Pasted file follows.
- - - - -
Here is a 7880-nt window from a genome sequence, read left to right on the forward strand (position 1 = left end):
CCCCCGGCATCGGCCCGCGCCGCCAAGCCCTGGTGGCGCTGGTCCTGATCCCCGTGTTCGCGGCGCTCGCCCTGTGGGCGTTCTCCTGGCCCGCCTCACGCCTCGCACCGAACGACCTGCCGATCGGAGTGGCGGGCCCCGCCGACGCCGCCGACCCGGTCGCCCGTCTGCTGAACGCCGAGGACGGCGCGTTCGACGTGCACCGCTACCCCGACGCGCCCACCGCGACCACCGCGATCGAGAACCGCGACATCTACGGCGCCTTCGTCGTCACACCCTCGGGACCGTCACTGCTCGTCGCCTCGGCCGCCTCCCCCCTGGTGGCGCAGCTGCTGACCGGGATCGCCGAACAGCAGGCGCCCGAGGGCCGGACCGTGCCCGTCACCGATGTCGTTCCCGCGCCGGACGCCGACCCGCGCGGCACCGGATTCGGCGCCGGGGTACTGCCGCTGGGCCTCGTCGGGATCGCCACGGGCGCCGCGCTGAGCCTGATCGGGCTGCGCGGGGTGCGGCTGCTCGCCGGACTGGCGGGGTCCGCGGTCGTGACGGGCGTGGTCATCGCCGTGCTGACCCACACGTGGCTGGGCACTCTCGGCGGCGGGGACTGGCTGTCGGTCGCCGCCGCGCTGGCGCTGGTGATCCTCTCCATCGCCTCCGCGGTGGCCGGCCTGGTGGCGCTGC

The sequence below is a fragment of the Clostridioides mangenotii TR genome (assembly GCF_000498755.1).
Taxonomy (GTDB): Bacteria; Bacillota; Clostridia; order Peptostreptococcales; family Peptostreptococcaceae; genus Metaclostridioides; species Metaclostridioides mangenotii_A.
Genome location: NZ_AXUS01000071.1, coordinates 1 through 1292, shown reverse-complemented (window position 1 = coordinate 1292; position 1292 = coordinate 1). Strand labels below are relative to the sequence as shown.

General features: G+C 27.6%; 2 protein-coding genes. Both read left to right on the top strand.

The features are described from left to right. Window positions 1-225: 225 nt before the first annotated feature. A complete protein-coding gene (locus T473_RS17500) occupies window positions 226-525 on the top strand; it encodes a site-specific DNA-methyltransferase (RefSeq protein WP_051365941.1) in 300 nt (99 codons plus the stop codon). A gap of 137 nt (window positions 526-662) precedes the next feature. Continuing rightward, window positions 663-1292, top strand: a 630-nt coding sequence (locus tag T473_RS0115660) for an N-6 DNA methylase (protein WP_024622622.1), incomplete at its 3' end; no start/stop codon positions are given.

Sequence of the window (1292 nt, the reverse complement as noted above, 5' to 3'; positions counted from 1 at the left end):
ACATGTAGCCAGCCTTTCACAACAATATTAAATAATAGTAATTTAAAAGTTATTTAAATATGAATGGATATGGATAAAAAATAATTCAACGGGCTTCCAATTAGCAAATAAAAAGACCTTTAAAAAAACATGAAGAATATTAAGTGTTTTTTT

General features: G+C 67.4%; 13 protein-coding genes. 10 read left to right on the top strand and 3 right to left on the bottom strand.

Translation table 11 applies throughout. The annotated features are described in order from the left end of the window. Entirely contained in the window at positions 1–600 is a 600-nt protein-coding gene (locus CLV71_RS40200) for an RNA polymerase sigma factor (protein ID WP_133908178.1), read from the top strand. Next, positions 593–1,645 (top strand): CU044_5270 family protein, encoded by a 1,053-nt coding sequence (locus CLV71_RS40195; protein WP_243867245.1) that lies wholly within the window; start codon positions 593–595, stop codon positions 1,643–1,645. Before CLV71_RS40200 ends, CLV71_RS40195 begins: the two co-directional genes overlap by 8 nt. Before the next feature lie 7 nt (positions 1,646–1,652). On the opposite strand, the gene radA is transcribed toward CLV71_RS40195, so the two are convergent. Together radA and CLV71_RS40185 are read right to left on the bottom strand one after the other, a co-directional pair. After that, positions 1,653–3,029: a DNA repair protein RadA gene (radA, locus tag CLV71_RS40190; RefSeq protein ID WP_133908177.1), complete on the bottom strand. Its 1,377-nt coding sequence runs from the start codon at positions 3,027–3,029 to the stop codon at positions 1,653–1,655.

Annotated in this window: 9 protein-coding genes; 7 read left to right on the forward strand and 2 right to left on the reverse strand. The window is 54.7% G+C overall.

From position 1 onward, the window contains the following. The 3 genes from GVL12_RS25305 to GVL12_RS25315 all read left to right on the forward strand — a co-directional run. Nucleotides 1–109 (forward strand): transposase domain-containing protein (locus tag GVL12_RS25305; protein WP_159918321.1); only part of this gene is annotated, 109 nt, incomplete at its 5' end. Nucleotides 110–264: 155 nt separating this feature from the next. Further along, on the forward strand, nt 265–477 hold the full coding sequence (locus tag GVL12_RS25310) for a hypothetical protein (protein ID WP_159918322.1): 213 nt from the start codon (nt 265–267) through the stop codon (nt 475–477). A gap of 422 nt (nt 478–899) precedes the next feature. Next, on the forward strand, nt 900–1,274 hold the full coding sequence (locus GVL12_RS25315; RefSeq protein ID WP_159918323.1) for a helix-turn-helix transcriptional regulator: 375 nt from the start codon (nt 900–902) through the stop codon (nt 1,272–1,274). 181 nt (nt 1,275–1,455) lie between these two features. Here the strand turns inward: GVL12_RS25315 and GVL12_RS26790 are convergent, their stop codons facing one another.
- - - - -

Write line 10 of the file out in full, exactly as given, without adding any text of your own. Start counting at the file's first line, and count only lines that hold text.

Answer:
General features: G+C 67.4%; 13 protein-coding genes. 10 read left to right on the top strand and 3 right to left on the bottom strand.